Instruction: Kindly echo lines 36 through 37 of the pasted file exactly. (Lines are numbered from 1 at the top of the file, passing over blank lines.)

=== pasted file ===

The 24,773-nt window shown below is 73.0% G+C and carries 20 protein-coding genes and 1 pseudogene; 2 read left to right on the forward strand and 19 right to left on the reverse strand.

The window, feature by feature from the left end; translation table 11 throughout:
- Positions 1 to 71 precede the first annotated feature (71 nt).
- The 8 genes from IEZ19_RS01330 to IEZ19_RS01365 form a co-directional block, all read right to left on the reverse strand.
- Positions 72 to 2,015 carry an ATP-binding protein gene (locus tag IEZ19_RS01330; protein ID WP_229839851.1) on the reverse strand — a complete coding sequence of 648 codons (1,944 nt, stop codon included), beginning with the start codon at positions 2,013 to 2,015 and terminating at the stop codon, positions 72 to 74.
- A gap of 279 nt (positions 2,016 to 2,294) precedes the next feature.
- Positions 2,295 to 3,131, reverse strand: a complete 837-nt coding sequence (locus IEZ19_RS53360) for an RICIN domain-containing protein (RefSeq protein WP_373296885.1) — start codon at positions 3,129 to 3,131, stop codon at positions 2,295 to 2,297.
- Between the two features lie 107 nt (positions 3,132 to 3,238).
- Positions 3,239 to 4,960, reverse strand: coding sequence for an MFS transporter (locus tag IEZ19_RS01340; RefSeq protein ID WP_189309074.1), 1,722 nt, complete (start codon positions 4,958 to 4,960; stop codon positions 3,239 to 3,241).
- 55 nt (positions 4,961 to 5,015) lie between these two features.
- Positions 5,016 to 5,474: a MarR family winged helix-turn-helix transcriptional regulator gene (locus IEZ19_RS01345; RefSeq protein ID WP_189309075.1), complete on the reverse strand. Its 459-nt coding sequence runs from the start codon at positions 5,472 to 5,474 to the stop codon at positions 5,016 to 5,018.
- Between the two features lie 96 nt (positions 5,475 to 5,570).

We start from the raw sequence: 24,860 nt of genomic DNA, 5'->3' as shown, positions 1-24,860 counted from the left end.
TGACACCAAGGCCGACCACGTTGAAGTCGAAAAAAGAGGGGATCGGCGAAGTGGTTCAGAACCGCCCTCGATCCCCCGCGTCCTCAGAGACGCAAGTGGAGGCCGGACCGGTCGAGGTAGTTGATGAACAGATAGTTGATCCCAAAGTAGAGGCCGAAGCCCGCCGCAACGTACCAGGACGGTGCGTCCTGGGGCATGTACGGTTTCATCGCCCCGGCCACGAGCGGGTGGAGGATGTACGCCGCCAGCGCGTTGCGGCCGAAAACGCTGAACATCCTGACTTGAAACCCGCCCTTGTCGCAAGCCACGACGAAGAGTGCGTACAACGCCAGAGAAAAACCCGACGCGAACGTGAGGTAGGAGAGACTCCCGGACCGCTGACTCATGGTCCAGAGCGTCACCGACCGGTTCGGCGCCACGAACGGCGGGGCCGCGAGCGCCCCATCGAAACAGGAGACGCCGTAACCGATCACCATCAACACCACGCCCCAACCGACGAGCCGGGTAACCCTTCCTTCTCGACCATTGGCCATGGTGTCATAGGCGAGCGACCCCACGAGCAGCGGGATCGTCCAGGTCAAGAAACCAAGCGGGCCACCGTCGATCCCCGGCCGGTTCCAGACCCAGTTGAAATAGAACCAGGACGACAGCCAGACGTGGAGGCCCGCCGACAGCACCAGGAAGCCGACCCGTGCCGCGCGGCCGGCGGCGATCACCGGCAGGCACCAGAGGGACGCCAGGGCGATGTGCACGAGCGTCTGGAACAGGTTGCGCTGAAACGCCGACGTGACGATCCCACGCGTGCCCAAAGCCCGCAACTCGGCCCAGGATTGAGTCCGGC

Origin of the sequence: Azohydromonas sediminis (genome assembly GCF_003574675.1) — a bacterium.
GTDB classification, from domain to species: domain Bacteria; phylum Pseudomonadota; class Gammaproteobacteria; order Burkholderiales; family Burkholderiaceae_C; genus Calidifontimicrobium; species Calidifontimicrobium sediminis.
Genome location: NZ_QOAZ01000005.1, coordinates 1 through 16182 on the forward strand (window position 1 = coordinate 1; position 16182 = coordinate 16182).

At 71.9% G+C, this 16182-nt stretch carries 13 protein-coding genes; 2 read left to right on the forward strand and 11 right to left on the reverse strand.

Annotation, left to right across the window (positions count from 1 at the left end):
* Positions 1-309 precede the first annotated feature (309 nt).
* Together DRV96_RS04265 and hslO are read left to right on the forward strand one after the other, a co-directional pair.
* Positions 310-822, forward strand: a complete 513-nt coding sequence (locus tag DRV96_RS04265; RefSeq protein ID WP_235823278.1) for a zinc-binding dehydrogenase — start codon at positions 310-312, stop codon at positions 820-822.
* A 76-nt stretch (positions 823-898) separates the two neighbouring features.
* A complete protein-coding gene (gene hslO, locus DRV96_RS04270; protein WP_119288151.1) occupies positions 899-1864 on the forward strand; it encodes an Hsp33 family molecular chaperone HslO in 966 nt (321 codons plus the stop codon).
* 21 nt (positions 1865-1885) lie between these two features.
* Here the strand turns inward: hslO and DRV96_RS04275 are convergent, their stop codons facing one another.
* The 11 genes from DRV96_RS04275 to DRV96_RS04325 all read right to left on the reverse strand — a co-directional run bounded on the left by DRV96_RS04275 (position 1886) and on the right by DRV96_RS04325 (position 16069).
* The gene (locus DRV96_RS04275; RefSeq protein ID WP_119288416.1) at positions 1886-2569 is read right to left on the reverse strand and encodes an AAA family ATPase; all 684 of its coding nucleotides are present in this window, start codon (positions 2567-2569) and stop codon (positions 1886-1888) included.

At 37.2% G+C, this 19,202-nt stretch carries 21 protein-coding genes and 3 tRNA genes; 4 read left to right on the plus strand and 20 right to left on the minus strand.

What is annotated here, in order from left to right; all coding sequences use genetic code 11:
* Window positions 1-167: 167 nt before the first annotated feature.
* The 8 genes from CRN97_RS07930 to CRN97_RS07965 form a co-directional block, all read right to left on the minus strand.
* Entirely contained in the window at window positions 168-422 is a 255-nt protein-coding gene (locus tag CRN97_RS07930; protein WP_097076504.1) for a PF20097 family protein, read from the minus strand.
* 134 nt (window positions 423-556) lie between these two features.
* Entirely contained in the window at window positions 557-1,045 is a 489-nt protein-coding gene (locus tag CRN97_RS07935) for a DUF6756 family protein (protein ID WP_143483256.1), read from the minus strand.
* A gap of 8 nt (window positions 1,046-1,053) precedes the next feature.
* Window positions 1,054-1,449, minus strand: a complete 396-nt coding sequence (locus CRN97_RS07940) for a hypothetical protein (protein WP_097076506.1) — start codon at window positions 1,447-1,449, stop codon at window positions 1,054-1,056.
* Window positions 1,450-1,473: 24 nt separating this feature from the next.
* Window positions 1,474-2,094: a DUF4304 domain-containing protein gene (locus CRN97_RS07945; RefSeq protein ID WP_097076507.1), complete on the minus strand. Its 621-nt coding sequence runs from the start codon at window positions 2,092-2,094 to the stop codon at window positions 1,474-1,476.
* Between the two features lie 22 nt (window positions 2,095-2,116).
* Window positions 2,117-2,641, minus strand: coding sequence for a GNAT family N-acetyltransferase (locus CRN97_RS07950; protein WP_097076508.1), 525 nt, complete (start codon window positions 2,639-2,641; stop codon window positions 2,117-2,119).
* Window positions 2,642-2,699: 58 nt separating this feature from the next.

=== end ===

* A gap of 8 nt (window positions 1,046-1,053) precedes the next feature.
* Window positions 1,054-1,449, minus strand: a complete 396-nt coding sequence (locus CRN97_RS07940) for a hypothetical protein (protein WP_097076506.1) — start codon at window positions 1,447-1,449, stop codon at window positions 1,054-1,056.